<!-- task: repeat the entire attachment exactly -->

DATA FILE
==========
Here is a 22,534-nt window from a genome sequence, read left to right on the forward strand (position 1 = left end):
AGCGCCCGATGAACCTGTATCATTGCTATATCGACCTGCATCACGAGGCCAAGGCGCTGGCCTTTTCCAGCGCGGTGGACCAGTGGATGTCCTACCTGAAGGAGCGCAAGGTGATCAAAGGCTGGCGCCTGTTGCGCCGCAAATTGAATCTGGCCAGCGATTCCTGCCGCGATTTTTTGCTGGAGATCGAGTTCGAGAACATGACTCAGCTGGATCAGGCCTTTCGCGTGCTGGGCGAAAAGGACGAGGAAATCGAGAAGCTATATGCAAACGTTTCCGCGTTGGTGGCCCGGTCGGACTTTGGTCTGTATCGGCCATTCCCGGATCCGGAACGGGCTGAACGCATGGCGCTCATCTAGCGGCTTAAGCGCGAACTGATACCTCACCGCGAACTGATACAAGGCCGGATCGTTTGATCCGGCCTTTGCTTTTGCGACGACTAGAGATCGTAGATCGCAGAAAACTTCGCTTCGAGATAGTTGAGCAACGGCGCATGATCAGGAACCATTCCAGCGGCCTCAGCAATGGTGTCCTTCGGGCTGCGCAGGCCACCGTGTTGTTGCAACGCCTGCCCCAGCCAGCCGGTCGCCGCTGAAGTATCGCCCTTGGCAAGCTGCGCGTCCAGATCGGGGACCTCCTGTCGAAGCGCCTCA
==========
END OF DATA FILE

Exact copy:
Here is a 22,534-nt window from a genome sequence, read left to right on the forward strand (position 1 = left end):
AGCGCCCGATGAACCTGTATCATTGCTATATCGACCTGCATCACGAGGCCAAGGCGCTGGCCTTTTCCAGCGCGGTGGACCAGTGGATGTCCTACCTGAAGGAGCGCAAGGTGATCAAAGGCTGGCGCCTGTTGCGCCGCAAATTGAATCTGGCCAGCGATTCCTGCCGCGATTTTTTGCTGGAGATCGAGTTCGAGAACATGACTCAGCTGGATCAGGCCTTTCGCGTGCTGGGCGAAAAGGACGAGGAAATCGAGAAGCTATATGCAAACGTTTCCGCGTTGGTGGCCCGGTCGGACTTTGGTCTGTATCGGCCATTCCCGGATCCGGAACGGGCTGAACGCATGGCGCTCATCTAGCGGCTTAAGCGCGAACTGATACCTCACCGCGAACTGATACAAGGCCGGATCGTTTGATCCGGCCTTTGCTTTTGCGACGACTAGAGATCGTAGATCGCAGAAAACTTCGCTTCGAGATAGTTGAGCAACGGCGCATGATCAGGAACCATTCCAGCGGCCTCAGCAATGGTGTCCTTCGGGCTGCGCAGGCCACCGTGTTGTTGCAACGCCTGCCCCAGCCAGCCGGTCGCCGCTGAAGTATCGCCCTTGGCAAGCTGCGCGTCCAGATCGGGGACCTCCTGTCGAAGCGCCTCA